NTP was developed to solve the problem of multiple computers working together and having the different time. Whilst, time usually just advances, if programs are running on different computers time should advance even if you switch from one computer to another. However, if one system is ahead of the other, switching between these systems would cause time to jump forward and back.

As a consequence, networks may run their own time, but as soon as you connect to the Internet, effects become visible. Just Email messages arrive before they were sent, and are even replied to before they were mailed!

Whilst this sort of problem may seem innocuous when it comes to receiving email, however, in some environments a lack of synchronisation can have disastrous results this is why air traffic control was one of the first applications for NTP.

NTP uses a single time source and distributes it amongst all devices on a network it does this by using an algorithm that works out how much to adjust a system clock to ensure synchronisation.

NTP works on a hierarchical basis to ensure there are no network traffic and bandwidth problems. It uses a single time source, normally UTC (coordinated universal time) and receives time requests from the machines on the top of the hierarch which then pass the time on further down the chain.

Most networks that utilise NTP will use a dedicated NTP time server to receive their UTC time signal. These can receive the time from the GPS network or radio transmissions broadcast by national physics laboratories. These dedicated NTP time servers are ideal as they receive time direct from an atomic clock source they are also secure as they are situated externally and therefore do not require interruptions in the network firewall.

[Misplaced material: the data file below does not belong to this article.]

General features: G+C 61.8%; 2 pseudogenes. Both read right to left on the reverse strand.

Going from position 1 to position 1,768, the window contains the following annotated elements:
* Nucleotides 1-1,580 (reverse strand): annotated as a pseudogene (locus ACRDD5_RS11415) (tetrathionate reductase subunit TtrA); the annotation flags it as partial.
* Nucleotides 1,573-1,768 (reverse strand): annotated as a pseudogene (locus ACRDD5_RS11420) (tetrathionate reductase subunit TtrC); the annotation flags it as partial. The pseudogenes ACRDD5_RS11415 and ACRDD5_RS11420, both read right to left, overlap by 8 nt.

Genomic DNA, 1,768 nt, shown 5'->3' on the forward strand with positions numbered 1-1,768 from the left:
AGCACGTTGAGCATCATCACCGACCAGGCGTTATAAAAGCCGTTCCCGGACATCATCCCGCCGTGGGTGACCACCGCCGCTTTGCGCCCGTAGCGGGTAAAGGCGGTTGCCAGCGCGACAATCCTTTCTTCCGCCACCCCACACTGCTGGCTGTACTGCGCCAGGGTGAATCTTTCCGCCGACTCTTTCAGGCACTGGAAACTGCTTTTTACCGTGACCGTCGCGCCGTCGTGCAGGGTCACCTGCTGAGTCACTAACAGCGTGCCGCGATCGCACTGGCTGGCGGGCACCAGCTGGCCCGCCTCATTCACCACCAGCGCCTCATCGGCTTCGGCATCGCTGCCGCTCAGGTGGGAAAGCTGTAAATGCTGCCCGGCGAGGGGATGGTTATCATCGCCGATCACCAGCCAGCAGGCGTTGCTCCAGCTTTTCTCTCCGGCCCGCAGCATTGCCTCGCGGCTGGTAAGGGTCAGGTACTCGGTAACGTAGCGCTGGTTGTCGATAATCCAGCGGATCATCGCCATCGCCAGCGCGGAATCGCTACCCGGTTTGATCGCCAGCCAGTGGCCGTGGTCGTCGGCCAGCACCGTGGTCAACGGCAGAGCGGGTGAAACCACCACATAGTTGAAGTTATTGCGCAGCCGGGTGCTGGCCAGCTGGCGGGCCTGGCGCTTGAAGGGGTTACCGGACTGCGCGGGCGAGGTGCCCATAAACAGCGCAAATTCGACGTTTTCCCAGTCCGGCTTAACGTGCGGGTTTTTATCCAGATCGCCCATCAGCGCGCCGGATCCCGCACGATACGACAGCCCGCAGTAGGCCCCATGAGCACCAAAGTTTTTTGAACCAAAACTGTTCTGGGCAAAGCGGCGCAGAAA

NTP has been an astronomical success and is now used in nearly 99 per cent of time synchronisation devices and a version of it is included in most operating system packages.

NTP owes much of its success to the development and support it continues to receives nearly three decades after its inception which is why t is now used throughout the world in NTP servers.

Security and Synchronisation

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Security is often the most worried about aspect of running a computer network. Keeping unwanted users out whilst allowing freedom for users to access network applications is a full time job. Yet many network administrators fail to pay any heed to one of the most crucial aspects of keeping a network secure – time synchronisation.

Time synchronisation is not just important but it is vital in network security and yet it is staggering how many network administrators disregard it or fail to have their systems properly synchronised.

Ensuring the same and correct time (ideally UTC – Coordinated Universal Time) is on each network machine is essential as any time delays can be an open door for hackers to slip in undetected and what is worse if machines do get hacked are not running the same time it can be near impossible to detect, repair and get the network back up and running.

Yet time synchronisation is one of the simplest of tasks to employ, particularly as most operating systems have a version of the time protocol NTP (Network Time Protocol).

Finding an accurate time server can sometimes be problematic particularly if the network is synchronised across the internet as this can raise other security issues such as having an open port in the firewall and a lack of possible authentication by NTP to ensure the signal is trusted.